Nibbana by Bhikkhu Bodhi, edited by Wisdom Quarterly
The Third Noble Truth has two dimensions, one psychological, another philosophical.
The Buddha's teaching reverses the common assumption that happiness can be found by satisfying our desires. Careful examination of the "happiness" that comes from trying to satisfy a desire reveals that such happiness is unreliable, insecure, and hollow. That is, our desires are not really satisfied. We know this because we continue to crave, even when we have gotten the thing. Either we want more and more of the same object (possessiveness) or we thirst for something new and better, something we imagine will finally satisfy this craving that oppresses us.
But the end of all kinds of suffering has a more wide ranging meaning than this. Craving drives us on over and over in Samsara, the "wheel of repeated births and deaths." When craving is eliminated, our actions no longer build up karma. Thus, the wheel is brought to a halt. This is the state of final deliverance, nirvana, the aim of the Buddha's teaching.
What is nirvana?
The state of final deliverance from all suffering is called nirvana (Pali, nibbana). Nirvana literally means the extinguishing of a flame in Sanskrit. The word as used by the Buddha means the extinguishing of the flame of craving. Another way to understand it is as the extinguishing of the fires of greed, hatred, and delusion -- the roots of karma that lead to suffering now and in the future.
Regarding the nature of nirvana, the question is often asked, Does nirvana merely signify the end of suffering? That is, is it only the extinction of mental defilements and liberation from Samsara, or does it signify some reality existing in itself?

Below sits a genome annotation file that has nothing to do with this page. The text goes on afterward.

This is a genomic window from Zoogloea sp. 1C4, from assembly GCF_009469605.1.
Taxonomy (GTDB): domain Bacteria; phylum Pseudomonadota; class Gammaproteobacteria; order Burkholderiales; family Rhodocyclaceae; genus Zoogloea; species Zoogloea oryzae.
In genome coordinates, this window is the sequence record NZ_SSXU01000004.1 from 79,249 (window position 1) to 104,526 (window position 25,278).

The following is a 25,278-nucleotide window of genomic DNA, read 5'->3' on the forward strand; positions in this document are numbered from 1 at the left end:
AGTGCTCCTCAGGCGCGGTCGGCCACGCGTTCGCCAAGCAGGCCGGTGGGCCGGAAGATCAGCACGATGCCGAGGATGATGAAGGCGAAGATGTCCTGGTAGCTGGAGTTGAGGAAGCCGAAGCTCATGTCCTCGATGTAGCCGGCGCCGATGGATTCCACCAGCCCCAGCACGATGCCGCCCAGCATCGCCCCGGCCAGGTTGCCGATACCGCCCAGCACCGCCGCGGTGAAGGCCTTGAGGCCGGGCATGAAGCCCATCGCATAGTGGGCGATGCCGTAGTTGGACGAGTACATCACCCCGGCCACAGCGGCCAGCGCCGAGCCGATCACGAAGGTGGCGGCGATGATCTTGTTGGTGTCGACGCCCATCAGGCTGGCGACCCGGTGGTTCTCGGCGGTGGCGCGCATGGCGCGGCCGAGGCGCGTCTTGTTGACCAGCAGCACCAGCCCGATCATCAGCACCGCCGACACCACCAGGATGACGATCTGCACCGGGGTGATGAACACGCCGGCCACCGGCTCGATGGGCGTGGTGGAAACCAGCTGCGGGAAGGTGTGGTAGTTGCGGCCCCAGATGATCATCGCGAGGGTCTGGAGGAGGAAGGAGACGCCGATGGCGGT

As a Buddhist technical term, dharma signifies actual realities, the existing realities as opposed to conceptual things. There are two types of dharmas, conditioned and unconditioned.
- material form
- mental formations (or volitions)
The Buddha also refers to nirvana as an ayatana. This means base, realm, plane, or sphere. But it is a sphere where there is not anything at all that corresponds to our mundane experience. It therefore is often described by way of negations. (See the story of the turtle and the fish). That does not make it "nothingness." But this is exactly how many well meaning and sincere people interpret what cannot be conceived of in familiar and tangible terms.
The Buddha also refers to nirvana as a dhatu or element. It is the "deathless element" (amata-dhatu). He compares the element of nirvana to an ocean: Just as the great ocean remains at the same level no matter how much water pours into it, without increasing or decreasing, so the nirvana element remains the same, no matter how many or how few people attain nirvana.
The Buddha also refers to nirvana as a "state" (pada). He calls it amata-pada, the "deathless state" and accuta-pada, the imperishable state.
Another word used by the Buddha to refer to nirvana is sacca, which means "truth," an existing reality. Nirvana as truth means it is a reality that the Noble Ones (who have entered upon the stages of enlightenment beginning with stream entry) have directly experienced.
Now a trick question may be asked: "If nirvana is attained by the practice of the Path, doesn't this make it something conditioned, something produced by the Path? In other words, Doesn't nirvana become an effect of a cause (literally, the practice of the Noble Eightfold Path)?
As a precaution, it must be repeated that nirvana can not be understood through words or examples, expressions or study. Nirvana can only be understood by realization. However, in order to convey some idea of the goal to which the Buddha's teaching points, he resorts to words and expressions. He uses both negative expressions and positive ones:
There is another point of confusion for those caught in a thicket of views debating rather than experiencing. The attainment of nirvana comes in two stages, referred to as the two elements of nirvana. One is with residue remaining, the other without residue remaining.